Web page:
Zinc key ingredient to make the ultimate portable battery
Battery start-up company Imprint Energy has designed an ultrathin, rechargeable battery made mostly of zinc and which can be screen-printed. The innovation could enable a completely new generation of devices, known so far as wearable electronics.
Radio receivers that wrap around your finger and worn like a ring or a cellphone as flat as a credit card are only some of the possible products we could see in the short-term, thanks to these extra-slim batteries.
The company hopes its devices will compete with lithium-polymer batteries on performance, at significantly lower costs and without safety concerns associated with lithium-polymer devices.
Imprint's batteries are based on solid, robust films, with ionic conductivities close to high-performance liquid electrolytes in capability, and orders of magnitude higher than conventional solid electrolytes such as ceramics.
CEO Devin MacKenzie told Gigaom.com that zinc is the key element in the making of these revolutionary batteries:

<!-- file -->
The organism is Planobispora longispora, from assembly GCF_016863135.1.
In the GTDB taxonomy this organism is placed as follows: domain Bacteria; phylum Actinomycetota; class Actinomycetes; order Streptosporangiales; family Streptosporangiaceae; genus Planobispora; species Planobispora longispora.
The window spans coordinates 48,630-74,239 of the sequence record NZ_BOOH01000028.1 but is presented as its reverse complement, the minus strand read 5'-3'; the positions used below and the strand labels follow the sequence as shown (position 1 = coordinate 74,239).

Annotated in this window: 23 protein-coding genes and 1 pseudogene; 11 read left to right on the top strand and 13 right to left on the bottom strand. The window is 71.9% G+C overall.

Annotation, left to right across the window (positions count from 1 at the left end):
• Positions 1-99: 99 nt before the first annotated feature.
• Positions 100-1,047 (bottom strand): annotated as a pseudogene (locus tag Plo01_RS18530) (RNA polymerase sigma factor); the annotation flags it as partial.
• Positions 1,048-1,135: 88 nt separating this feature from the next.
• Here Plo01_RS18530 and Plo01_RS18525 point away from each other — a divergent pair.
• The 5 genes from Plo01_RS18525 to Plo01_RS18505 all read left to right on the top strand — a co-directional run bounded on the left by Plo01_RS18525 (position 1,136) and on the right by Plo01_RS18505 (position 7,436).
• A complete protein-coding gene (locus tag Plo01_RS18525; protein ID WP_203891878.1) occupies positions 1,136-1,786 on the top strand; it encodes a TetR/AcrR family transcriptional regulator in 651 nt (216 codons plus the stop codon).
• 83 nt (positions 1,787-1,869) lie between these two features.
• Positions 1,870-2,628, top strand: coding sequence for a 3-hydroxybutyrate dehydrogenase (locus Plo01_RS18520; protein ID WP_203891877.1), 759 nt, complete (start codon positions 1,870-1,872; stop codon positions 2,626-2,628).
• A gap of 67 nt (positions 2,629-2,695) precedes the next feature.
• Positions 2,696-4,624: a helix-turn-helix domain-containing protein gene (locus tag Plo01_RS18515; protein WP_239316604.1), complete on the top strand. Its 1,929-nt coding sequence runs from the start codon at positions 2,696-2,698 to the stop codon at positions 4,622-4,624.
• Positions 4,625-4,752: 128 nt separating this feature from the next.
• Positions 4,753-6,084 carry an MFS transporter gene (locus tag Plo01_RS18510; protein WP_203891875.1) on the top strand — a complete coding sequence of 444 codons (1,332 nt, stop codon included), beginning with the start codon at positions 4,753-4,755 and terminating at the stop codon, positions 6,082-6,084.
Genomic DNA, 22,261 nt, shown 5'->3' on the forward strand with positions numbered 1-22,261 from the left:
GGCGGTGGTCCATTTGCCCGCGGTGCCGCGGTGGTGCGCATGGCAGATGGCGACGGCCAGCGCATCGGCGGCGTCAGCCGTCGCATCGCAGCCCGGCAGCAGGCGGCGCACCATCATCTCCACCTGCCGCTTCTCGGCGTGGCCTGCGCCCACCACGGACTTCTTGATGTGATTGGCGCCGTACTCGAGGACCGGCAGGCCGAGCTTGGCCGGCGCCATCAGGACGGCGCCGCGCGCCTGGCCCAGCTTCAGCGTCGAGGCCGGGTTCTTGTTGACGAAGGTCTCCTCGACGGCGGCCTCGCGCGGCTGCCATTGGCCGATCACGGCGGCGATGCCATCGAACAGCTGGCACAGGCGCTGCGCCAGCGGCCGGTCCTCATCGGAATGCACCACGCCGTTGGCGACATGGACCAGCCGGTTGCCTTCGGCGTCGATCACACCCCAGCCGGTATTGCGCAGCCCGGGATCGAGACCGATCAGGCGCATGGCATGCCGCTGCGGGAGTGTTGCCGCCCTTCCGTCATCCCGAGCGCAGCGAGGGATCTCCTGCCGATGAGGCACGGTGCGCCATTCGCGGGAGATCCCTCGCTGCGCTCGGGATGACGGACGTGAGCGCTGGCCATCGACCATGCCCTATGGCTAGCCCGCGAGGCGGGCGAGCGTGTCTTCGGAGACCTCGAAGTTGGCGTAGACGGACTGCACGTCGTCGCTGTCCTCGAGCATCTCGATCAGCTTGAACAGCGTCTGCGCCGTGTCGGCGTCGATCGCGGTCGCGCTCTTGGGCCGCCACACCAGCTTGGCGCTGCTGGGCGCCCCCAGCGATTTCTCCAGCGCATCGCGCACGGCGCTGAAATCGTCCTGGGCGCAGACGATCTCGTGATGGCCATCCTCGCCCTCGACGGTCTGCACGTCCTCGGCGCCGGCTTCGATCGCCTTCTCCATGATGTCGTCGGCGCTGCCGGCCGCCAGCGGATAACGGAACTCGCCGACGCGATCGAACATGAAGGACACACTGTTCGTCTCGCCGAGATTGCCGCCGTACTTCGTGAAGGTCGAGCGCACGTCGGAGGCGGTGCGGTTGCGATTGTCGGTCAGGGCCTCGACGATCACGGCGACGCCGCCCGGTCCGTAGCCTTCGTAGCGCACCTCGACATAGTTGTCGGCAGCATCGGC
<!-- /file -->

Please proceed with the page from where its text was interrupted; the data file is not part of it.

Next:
While zinc has been used for years in batteries, it’s been difficult to make zinc batteries rechargeable. That’s because when zinc is combined with a liquid electrolyte it creates something called dendrites, which are tiny fibres that grow and get in the way of the charging reaction. Imprint Energy solved this hurdle by using an electrolyte made of a solid polymer combined with the zinc.
Imprint, which now has a staff of eight, was founded in 2010 by U.C. Berkeley PhD students Christine Ho and Brooks Kincaid, and more recently they raised seed funding from Dow Chemical and CIA fund In-Q-Tel.
Initial applications include sensors, intelligent films and toys, plus other micro-power devices.
According to the company’s website, first commercial products could be available within two years.
Imprint is a partner in a commercial collaborative effort, led by Thin Film Electronics in Scandinavia, to develop an all-printed sensor tag for temperature monitoring in logistics, according to a press released circulated in December last year.
The demonstrator may incorporate a solar panel as well as the battery to generate its own power.
In the longer-term, Imprint is also looking at commercial potential in small portable electronics such as wearable health monitoring systems and Bluetooth headsets.
The seed-level-funded company is in the process of establishing partnerships, and has attracted interest from the US, Japan, and Europe. Kincaid also considers China to be an interesting market.
Though early days, Imprint is exploring business models that include contracting out the battery production – which can be done using existing printing equipment, such as screen – and generating revenues on the supply of its battery inks.